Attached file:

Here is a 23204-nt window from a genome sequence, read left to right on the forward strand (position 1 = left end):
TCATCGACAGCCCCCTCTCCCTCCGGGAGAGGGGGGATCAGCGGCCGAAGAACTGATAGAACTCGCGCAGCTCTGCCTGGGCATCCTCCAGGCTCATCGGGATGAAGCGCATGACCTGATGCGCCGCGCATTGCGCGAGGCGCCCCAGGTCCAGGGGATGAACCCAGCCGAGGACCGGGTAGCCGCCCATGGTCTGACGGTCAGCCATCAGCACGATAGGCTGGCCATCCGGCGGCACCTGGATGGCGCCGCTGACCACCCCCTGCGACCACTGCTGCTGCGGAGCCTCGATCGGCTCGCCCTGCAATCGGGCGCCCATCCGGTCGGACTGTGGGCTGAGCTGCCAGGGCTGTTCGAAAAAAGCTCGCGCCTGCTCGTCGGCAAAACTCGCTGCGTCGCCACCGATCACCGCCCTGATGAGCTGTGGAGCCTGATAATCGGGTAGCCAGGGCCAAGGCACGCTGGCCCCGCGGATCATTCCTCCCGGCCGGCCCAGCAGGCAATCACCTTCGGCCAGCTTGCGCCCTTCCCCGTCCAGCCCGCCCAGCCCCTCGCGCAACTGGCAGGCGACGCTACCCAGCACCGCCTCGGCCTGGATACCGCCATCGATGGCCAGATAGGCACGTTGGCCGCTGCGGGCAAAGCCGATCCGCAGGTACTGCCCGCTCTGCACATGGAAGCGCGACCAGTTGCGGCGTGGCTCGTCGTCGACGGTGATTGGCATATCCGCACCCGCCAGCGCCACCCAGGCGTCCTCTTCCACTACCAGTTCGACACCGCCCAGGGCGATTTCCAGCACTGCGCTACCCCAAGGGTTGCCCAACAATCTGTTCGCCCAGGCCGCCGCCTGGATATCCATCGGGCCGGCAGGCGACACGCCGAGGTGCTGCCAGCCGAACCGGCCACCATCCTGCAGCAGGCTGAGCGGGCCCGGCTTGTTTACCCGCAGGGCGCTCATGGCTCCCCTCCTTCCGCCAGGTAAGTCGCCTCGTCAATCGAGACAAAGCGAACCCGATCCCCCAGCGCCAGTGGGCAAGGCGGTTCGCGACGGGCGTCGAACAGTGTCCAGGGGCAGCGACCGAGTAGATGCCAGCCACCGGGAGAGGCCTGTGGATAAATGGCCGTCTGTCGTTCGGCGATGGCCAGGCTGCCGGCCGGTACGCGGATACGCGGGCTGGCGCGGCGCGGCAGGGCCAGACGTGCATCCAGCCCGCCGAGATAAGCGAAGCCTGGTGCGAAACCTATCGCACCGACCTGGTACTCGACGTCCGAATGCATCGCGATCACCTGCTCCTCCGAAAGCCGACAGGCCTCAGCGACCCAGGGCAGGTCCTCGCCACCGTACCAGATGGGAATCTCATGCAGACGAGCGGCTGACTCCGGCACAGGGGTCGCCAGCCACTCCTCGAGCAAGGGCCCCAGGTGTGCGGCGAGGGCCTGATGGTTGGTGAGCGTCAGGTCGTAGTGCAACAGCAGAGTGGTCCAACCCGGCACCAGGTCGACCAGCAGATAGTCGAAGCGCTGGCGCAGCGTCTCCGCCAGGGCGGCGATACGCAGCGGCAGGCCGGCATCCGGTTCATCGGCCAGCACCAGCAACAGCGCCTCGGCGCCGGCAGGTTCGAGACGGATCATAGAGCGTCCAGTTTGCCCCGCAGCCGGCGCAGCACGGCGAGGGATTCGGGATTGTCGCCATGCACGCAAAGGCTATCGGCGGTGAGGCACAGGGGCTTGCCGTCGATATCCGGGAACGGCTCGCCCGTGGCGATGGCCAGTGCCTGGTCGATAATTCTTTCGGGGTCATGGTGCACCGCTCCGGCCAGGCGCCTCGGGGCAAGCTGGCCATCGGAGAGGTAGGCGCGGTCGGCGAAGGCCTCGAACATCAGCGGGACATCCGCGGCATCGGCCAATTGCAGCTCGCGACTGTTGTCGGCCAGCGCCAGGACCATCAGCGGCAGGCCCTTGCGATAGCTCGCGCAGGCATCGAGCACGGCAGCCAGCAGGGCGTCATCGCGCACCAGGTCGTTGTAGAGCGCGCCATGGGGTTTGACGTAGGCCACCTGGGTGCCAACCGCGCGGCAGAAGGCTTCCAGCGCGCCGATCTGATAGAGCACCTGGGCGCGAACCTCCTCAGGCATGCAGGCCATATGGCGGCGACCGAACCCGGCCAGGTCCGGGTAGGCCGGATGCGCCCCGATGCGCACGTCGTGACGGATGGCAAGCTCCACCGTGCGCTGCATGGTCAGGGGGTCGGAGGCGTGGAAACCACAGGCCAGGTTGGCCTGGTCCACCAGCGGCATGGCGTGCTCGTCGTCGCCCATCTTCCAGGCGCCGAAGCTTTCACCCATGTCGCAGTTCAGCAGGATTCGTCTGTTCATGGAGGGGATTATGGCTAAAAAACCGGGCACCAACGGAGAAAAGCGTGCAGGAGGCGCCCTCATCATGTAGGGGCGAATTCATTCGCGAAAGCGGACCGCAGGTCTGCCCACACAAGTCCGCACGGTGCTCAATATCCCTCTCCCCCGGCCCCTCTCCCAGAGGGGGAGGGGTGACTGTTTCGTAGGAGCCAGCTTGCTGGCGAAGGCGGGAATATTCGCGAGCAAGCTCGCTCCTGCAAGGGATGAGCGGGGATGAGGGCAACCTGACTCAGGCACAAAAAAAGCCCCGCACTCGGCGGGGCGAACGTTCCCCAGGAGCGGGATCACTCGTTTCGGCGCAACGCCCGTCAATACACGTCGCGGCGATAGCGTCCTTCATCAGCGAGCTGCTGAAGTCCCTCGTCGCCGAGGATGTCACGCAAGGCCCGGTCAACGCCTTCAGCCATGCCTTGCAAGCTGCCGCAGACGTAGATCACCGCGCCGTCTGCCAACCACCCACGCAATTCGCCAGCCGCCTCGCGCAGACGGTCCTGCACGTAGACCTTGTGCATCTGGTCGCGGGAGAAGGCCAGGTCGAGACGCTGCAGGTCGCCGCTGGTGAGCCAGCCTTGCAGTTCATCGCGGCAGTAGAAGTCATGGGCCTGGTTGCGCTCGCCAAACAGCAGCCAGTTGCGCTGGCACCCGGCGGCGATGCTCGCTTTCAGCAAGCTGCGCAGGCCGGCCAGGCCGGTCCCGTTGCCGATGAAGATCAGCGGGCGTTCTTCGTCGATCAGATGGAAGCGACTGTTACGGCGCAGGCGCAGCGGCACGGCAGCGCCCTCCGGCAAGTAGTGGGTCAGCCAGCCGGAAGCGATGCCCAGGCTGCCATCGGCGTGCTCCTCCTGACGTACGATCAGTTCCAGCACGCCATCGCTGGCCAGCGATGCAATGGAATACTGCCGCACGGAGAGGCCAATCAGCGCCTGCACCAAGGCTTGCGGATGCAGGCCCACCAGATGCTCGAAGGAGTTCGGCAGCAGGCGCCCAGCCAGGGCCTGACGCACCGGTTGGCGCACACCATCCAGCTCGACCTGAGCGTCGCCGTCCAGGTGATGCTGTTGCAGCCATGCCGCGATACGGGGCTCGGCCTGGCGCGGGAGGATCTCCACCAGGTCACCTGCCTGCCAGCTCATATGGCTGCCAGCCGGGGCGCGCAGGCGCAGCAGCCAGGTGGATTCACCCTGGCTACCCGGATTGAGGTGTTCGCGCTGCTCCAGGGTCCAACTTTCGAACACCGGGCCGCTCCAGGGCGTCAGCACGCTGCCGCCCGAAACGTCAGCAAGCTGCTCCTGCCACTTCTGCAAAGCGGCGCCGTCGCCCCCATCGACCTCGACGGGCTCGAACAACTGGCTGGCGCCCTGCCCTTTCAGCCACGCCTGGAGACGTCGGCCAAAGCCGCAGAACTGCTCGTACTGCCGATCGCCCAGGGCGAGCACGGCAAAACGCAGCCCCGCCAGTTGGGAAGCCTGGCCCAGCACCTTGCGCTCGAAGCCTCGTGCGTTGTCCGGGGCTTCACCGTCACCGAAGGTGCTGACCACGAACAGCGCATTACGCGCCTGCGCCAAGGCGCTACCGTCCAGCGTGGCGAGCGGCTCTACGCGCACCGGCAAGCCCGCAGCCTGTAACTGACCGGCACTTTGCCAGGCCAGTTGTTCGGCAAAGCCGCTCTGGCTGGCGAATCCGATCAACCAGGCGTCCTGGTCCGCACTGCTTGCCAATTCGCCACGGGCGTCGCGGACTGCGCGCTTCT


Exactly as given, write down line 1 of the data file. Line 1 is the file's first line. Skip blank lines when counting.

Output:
Here is a 23204-nt window from a genome sequence, read left to right on the forward strand (position 1 = left end):